Tucson mariachi and opera singer, musician and vocal instructor, Diana Olivares doesn't like to wallow.
She likes to find solutions.
"During this pandemic when I had all of my gigs canceled, and so many musicians can relate, I was really down," she says. "I wanted to do something about it and I knew that I always wanted to start my own group. I was also very sure that there needed to be a message behind this new project and a clear direction that was positive and that could contribute and inspire the community, and that's when the wheels started turning."
Her vision was to bring together other talented and dedicated local female musicians to learn about and showcase the music of historic and contemporary female Latin artists and composers, some of whom may not have received the same level of exposure as their male counterparts.
It didn't take long for her to recruit four other women: Yasmine Durazo, Dominique Mesa, Andrea Gallegos and Azul Navarrete-Valera to start the group, Las Azaleas, which was established in May.
Olivares says the idea for the group was inspired by her own lack of knowledge about just how influential women have been in composing iconic pieces of music like the popular Mexican bolero "Besame Mucho." Written in 1941 by Consuelo Velázquez, it's a song that has been translated into several languages, and performed over the last several decades by everyone from The Beatles to Andrea Bocelli.
"I think the entire world knows that song and I didn't realize it was composed by a woman in Mexico, I had no idea," Olivares says. "As a mariachi musician ... I knew all these male interpreters and composers of music, but there were few women that really reached such a high status where they were known worldwide, so that really opened my eyes when I started realizing that lot of my favorite pieces were composed by women."
Las Azaleas focuses on a different female artist each month by learning songs from her repertoire, filming a video of their interpretation of one of the songs and researching her life and work for the group's blog, podcast and newsletter.
"We're doing our small part in helping expose their careers and helping expose their music through our performances," Olivares says.
Members of the group all share the work of researching and writing about the artists.
Yasmine Durazo, who sings and plays violin in Las Azaleas, researched the group's first monthly spotlight on Maria Teresa Lara, the much lesser known but also talented sister of renowned Mexican composer and singer Agustin Lara, whose career spanned many decades between the 1920s and 1960s.
While Durazo was very aware of Agustín Lara and his work, she says she had never heard of Maria Teresa Lara and was surprised to learn some of Agustín's well known songs were actually written by his sister.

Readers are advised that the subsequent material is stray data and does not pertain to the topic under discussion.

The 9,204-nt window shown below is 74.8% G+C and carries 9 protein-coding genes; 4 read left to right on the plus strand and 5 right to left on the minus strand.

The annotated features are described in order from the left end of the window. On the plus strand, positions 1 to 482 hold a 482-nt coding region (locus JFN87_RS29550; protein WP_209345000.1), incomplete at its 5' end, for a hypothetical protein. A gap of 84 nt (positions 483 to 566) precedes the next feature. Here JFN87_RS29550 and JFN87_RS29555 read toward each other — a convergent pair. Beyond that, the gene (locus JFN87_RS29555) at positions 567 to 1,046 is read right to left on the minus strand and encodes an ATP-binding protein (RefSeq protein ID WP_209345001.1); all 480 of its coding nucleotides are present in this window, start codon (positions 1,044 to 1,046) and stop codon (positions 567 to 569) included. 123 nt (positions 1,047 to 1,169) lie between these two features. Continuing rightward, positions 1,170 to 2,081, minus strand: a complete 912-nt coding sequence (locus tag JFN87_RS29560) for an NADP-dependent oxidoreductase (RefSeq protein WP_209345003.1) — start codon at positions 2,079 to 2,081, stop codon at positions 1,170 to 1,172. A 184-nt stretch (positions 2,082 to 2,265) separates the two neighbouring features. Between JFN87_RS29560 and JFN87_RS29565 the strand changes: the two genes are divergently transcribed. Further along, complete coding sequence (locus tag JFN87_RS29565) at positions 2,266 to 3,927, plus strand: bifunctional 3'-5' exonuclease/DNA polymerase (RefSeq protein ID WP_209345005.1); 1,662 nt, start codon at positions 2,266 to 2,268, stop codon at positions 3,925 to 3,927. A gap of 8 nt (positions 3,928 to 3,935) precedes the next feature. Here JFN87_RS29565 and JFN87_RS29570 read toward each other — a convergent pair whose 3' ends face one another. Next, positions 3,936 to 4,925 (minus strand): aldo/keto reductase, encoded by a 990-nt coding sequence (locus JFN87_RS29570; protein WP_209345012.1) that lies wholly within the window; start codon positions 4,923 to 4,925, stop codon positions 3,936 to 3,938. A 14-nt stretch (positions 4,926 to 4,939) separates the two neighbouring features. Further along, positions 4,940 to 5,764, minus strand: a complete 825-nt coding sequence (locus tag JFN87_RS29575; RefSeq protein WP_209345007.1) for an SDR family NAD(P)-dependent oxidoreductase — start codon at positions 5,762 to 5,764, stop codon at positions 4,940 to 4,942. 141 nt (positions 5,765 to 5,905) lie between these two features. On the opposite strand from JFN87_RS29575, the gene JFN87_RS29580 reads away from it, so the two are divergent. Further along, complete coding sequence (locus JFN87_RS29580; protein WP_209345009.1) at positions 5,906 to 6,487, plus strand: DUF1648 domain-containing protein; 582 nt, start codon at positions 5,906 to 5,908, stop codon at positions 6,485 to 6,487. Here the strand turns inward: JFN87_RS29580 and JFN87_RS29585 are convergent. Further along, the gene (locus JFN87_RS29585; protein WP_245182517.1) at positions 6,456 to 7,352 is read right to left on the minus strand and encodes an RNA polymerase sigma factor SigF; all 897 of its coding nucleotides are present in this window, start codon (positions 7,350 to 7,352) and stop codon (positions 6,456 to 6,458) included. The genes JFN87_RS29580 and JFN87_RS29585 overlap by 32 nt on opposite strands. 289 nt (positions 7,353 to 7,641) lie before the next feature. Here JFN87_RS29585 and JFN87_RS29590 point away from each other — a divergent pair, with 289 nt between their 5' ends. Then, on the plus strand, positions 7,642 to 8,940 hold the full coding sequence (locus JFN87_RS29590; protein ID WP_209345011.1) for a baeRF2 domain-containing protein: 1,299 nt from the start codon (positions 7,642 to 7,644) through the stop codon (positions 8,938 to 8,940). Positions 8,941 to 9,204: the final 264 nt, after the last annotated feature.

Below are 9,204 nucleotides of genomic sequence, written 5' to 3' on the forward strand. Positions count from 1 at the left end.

"Some of her songs were actually marketed under his name, whether it be just because he was more popular or because he was a man, at that time the men were considered more popular composers," Durazo says.
Other artists Las Azaleas have spotlighted so far include Grammy-nominated vocalist Nydia Rojas and internationally known crossover artist Eydie Gormé, known as both an American pop star and the queen of boleros throughout her career from the 50s-70s.
Olivares keeps a master list of all the artists Las Azaleas will feature that's comprised of musicians and composers that have inspired the group's members throughout their own journeys as musicians.
October's featured artist will be Linda Ronstadt and other names on the list include Selena, Natalia Lafourcade and María Grever.
Olivares says she hopes the group will not only help spotlight the careers and contributions of pioneering women artists, but also inspire and empower young female musicans to form their own groups.
Like the other members of Las Azaleas, Olivares began playing music at a young age and has several years experience as a professional mariachi, opera and jazz performer. She says that with the exception of Mariachi Sonido de Mexico, under the direction of fellow Azalea Andrea Gallegos, there are very few groups in town — especially that perform mariachi or Mexican music — that are female led.
"I want the little girls to see females playing music, playing music together and leading their own groups, being directors of their own groups," she says. "I really want girls to go out there and form their own groups if there's not a group out there for them to join. I want girls to form their own bands if there's not a band out there that needs their instrument. There's a lot of male directors in town and I want girls to know they can go out there and lead as well."
Band member Durazo, who is now in college and has been playing music since middle school says Las Azaleas, is the first group she's been in that's all female, and female led.
"I feel like Las Azaleas is my safe space, we're very supportive of each other. This is the first group I've played with where we don't argue at all during practice. we're always on the same page," she says. "Diana is an extremely good leader, she knows exactly what she wants and she'll tell you that you're playing something wrong in the most polite way ... She listens to our input as well, I think that's what also makes her great is that she also makes sure we have some input ... and it's a collaboration."